Face it, those big checks from Outside sponsors are the bane of the sled dog racing circuit.
Sure, the potential rewards are as tantalizing as lottery tickets. Observing the cash well-known sponsors willingly shower on all-so-civilized, competitions elsewhere, the lure of our mountain-conquering, ice-running, cold-defying dash across the Yukon wilderness would appear irresistible.
For beleaguered race organizers coping with the logistical nightmare of staging the 1,000-mile Yukon Quest, obtaining long-term financial stability by landing a major corporate sponsor must hold appeal rivaling the Holy Grail.
But the lessons keep coming.
Time and again, Alaska's state sport has been jolted by the sudden loss of big sponsors. Iditarod, being the older, higher profile mushing marathon, has borne the brunt of attacks from the animal rights community, which extended to a boycott of major sponsors in the early 1990s. Some of those sponsors, notably Timberland, sought to dictate how Iditarod mushers dressed and behaved on the trail, even the placement of patches from team backers.
On a smaller scale, the Quest has witnessed the effects of attempting to please Fulda, a German tire company, which flooded checkpoints with European video crews, and dangled the promise of bigger checks if the traditional trail was jettisoned in favor of a looping run to and from Canada.
Sorel, the Canadian bootmaker landed as Quest title sponsor a year ago, promised to be a better fit.
Gripes about the addition of Sorel to the Quest's name faded in the presence of executives who seemed genuinely caught up in the spirit of the event. Assisted by the timely ascension of Aliy Zirkle, the first woman to the join the Quest's pantheon of champions, the partnership with Sorel looked to be the ticket garnering national exposure for the world's toughest race.
Alas, the bootmaker that generously put up $30,000 for the 2000 race with promises of more this coming season -- now faces bankruptcy, rendering its sponsorship contract unenforceable.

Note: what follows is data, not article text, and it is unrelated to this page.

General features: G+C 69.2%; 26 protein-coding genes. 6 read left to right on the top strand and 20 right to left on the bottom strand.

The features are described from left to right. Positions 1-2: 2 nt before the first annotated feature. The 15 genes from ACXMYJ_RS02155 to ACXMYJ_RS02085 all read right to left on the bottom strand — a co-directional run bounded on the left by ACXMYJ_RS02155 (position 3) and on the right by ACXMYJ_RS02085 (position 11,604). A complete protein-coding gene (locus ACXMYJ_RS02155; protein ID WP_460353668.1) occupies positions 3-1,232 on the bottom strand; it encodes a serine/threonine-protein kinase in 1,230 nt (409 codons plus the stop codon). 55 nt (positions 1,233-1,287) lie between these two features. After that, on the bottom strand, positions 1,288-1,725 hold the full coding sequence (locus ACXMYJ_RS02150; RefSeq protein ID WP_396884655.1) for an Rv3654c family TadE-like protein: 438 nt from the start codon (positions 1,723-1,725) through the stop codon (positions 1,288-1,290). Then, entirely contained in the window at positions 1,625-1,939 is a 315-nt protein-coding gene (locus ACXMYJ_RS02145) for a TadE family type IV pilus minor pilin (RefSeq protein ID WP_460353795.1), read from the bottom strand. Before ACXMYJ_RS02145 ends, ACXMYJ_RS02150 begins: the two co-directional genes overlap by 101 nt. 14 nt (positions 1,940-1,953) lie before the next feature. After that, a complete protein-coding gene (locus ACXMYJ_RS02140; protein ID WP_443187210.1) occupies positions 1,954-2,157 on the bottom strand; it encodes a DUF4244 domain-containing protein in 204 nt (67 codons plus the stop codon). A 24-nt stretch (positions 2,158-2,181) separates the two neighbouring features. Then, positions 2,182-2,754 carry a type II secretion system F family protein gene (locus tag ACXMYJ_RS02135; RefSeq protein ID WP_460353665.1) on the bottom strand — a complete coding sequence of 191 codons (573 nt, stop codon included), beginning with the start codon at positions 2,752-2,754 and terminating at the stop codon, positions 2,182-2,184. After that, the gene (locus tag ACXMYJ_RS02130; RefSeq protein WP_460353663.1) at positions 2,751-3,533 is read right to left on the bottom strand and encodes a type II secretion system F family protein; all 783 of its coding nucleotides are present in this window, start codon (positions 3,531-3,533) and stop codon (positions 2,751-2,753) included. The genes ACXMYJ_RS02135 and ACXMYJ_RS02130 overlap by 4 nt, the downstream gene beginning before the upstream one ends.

Fortunately, Quest organizers caught wind of the bootmaker's troubles this spring, a forewarning that cushions the loss of Sorel's check.
We suggest the events are a reminder Alaskans and Yukoners -- individuals, homegrown companies and local offices of national outfits -- must be viewed as the financial mainstay for sled dog race organizations.
Lotteries and raffles, fun-spirited events such as the Dog-gone Canoe Race, and the Quest's annual crab feed as well as the race banquets --locally based race promotions of this nature breed a sense of involvement, expanding the pool of fans supporting the race.
Perhaps the Quest might follow Iditarod's lead in staging a fund-raiser in the mold of the ''Idita-ride'' auction. By hauling paying riders through the streets of Anchorage on a ceremonial lark, Iditarod mushers routinely generate thousands of dollars for the purse divided between race finishers.
Big sponsors come and go.
The mettle of the Quest's dogs and mushers, and the challenge inherent in their gold-rush run, is best appreciated by those who share a love for this North country.
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